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Saturday 5 February 1994
Profile: The one true Bishop of Durham: Dr David Jenkins, retiring scourge of sacred cows
That post will not be filled again in our lifetime. It was created by Dr David Jenkins, and nobody else could really follow his act.
What made him special in the role was his sincerity. Quite what he meant was almost always in doubt, but his passion could fill a cathedral. He talks the way he believes God acts: in a continuous powerful stream of ambiguity. When his meaning was clear, it was almost always perfectly orthodox; or if not orthodox, commonplace in academic theology. But the commonplaces of academic theology normally go unnoticed in the wider world. Dr Jenkins's great discovery was that they had the power to shock agnostics even more than they shocked Christians.
The discovery was made in 1984 while he was still professor of theology at Leeds, but already named as the next Bishop of Durham. He told Phillip Whitehead, a former Labour MP reduced to presenting religious television, that he doubted God would have arranged a Virgin Birth, or allowed Jesus to walk on the water. He also allowed that people who did not consider Jesus to be more than a divinely inspired human could consider themselves Christians.
The programme, Credo, followed this up with commendable speed and vulgarity: it arranged for every bishop in the Church of England to be asked whether or not they agreed with him. Nowadays, no bishop would dream of answering such a question openly. But about half of them then gave Credo replies, which suggested that they agreed with him. They probably did.
At once, Dr Jenkins became a symbol of everything modern and liberal in the Church of England. Some 12,000 people signed a petition against his consecration. The Archbishop of York, Dr John Habgood, who had been his predecessor at Durham, grasped the symbolic importance of the battle at once, and determined that Dr Jenkins must be consecrated.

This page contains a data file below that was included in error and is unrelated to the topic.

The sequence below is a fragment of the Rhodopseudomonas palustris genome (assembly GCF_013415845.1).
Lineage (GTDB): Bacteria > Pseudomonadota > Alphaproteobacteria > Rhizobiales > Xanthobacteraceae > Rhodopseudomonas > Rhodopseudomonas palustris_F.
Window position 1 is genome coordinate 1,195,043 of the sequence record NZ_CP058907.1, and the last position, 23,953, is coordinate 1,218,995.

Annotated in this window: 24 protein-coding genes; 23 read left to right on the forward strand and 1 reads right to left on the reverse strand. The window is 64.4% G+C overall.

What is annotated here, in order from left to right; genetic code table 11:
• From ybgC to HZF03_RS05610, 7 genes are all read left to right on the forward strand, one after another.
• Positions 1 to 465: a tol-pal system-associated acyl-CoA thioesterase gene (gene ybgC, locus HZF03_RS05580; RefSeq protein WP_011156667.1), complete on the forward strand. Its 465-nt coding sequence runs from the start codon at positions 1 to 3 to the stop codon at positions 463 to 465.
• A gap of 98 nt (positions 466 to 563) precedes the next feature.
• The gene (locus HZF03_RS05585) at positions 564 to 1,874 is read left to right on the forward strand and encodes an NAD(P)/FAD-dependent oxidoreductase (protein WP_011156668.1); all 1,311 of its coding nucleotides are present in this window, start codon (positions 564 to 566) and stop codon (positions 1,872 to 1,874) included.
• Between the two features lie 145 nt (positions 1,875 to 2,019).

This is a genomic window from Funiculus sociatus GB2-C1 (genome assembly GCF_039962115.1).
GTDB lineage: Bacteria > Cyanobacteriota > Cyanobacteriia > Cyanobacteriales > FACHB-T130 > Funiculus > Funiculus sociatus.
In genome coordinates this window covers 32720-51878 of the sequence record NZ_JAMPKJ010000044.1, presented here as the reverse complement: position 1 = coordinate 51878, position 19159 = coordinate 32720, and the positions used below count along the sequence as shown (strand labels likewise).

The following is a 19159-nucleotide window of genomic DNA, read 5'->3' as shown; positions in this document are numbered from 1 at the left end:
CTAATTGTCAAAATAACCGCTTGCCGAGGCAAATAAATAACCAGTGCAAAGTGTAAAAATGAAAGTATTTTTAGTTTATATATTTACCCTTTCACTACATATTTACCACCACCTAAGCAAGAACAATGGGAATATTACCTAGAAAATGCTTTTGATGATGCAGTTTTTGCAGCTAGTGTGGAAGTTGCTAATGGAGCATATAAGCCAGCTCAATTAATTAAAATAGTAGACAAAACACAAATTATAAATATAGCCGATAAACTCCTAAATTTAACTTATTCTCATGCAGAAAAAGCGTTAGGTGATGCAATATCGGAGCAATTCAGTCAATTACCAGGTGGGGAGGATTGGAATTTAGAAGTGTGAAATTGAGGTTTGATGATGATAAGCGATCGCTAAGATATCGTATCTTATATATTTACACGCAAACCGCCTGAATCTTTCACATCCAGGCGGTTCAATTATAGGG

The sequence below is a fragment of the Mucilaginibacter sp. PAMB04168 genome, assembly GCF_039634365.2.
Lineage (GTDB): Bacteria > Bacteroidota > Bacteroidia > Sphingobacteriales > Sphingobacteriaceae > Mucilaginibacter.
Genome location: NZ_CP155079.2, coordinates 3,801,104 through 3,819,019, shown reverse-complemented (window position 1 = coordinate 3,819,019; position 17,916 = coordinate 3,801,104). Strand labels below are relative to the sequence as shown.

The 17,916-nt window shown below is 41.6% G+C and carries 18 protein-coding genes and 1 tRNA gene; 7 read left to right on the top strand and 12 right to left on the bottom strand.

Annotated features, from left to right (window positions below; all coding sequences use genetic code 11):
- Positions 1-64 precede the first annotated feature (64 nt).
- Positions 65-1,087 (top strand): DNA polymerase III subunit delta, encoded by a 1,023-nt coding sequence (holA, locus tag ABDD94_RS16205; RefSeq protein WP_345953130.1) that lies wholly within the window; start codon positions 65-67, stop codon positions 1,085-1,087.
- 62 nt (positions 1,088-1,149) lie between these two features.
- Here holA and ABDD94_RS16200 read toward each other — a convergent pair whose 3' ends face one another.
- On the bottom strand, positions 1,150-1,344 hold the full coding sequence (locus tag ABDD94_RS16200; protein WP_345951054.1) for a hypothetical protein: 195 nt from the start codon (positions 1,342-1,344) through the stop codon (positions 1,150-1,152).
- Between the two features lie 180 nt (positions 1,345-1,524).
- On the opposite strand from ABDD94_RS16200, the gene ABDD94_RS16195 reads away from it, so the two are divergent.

On July 6 1984, he was consecrated in York Minster. Two protesters shouting about blasphemy had to be thrown out in the course of the service. The remaining congregation of 2,000 shouted in his favour. Two nights later, the Minster, one of the most beautiful cathedrals in the world and a relic of a long-lost age of faith, was gutted by fire following a lightning strike.
The bishop had become a star in the west.
The experience did nothing to discourage him. After all, belief in a God who would burn down a cathedral to punish apostasy, yet fail to do anything about the country's more pressing ills, was something he had fought all his professional life, both as an academic theologian and as a bureaucrat in the World Council of Churches in Geneva.
Two months later, he consented to a recording in the library at Auckland Castle of a discussion about his beliefs. 'To believe in a Christian way, you don't necessarily have to have a belief that Jesus was born from literally a virgin mother, nor a precise belief that the risen Jesus had a literally physical body,' he said; and when this was attacked, he responded with a phrase that would continue to dog him: '(The Resurrection) is real. That's the point. All I said was 'literally physical'. I was very careful in the use of language. After all, a conjuring trick with bones proves only that somebody's very clever at a conjuring trick with bones.'